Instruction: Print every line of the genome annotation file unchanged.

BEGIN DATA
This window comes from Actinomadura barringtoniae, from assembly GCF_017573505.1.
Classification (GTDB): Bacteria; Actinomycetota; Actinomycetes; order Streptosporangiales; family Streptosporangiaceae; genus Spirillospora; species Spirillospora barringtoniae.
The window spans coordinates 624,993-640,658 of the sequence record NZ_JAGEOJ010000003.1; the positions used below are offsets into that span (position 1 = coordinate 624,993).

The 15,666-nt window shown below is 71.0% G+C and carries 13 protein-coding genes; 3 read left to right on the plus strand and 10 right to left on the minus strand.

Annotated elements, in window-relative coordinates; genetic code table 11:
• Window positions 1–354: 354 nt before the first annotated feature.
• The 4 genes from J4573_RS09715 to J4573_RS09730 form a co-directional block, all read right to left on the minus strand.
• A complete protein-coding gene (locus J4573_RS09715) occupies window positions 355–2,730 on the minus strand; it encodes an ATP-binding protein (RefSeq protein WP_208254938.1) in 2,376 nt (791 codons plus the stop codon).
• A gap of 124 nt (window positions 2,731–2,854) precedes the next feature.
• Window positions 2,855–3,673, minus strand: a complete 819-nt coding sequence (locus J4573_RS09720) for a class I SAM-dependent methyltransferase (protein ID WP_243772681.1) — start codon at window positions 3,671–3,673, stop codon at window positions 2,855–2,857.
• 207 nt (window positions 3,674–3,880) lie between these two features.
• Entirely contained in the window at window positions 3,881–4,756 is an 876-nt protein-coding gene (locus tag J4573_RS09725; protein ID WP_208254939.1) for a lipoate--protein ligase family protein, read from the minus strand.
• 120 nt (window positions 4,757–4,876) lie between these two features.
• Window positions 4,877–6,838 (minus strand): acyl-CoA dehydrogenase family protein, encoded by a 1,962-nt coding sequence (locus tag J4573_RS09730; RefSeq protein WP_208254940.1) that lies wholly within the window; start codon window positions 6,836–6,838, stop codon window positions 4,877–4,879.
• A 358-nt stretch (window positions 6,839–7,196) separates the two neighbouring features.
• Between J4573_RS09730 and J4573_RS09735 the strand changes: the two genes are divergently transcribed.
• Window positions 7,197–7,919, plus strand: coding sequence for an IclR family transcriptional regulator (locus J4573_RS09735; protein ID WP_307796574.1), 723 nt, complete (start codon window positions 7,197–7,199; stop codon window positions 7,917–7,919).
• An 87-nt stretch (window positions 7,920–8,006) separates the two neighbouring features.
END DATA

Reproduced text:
This window comes from Actinomadura barringtoniae, from assembly GCF_017573505.1.
Classification (GTDB): Bacteria; Actinomycetota; Actinomycetes; order Streptosporangiales; family Streptosporangiaceae; genus Spirillospora; species Spirillospora barringtoniae.
The window spans coordinates 624,993-640,658 of the sequence record NZ_JAGEOJ010000003.1; the positions used below are offsets into that span (position 1 = coordinate 624,993).

The 15,666-nt window shown below is 71.0% G+C and carries 13 protein-coding genes; 3 read left to right on the plus strand and 10 right to left on the minus strand.

Annotated elements, in window-relative coordinates; genetic code table 11:
• Window positions 1–354: 354 nt before the first annotated feature.
• The 4 genes from J4573_RS09715 to J4573_RS09730 form a co-directional block, all read right to left on the minus strand.
• A complete protein-coding gene (locus J4573_RS09715) occupies window positions 355–2,730 on the minus strand; it encodes an ATP-binding protein (RefSeq protein WP_208254938.1) in 2,376 nt (791 codons plus the stop codon).
• A gap of 124 nt (window positions 2,731–2,854) precedes the next feature.
• Window positions 2,855–3,673, minus strand: a complete 819-nt coding sequence (locus J4573_RS09720) for a class I SAM-dependent methyltransferase (protein ID WP_243772681.1) — start codon at window positions 3,671–3,673, stop codon at window positions 2,855–2,857.
• 207 nt (window positions 3,674–3,880) lie between these two features.
• Entirely contained in the window at window positions 3,881–4,756 is an 876-nt protein-coding gene (locus tag J4573_RS09725; protein ID WP_208254939.1) for a lipoate--protein ligase family protein, read from the minus strand.
• 120 nt (window positions 4,757–4,876) lie between these two features.
• Window positions 4,877–6,838 (minus strand): acyl-CoA dehydrogenase family protein, encoded by a 1,962-nt coding sequence (locus tag J4573_RS09730; RefSeq protein WP_208254940.1) that lies wholly within the window; start codon window positions 6,836–6,838, stop codon window positions 4,877–4,879.
• A 358-nt stretch (window positions 6,839–7,196) separates the two neighbouring features.
• Between J4573_RS09730 and J4573_RS09735 the strand changes: the two genes are divergently transcribed.
• Window positions 7,197–7,919, plus strand: coding sequence for an IclR family transcriptional regulator (locus J4573_RS09735; protein ID WP_307796574.1), 723 nt, complete (start codon window positions 7,197–7,199; stop codon window positions 7,917–7,919).
• An 87-nt stretch (window positions 7,920–8,006) separates the two neighbouring features.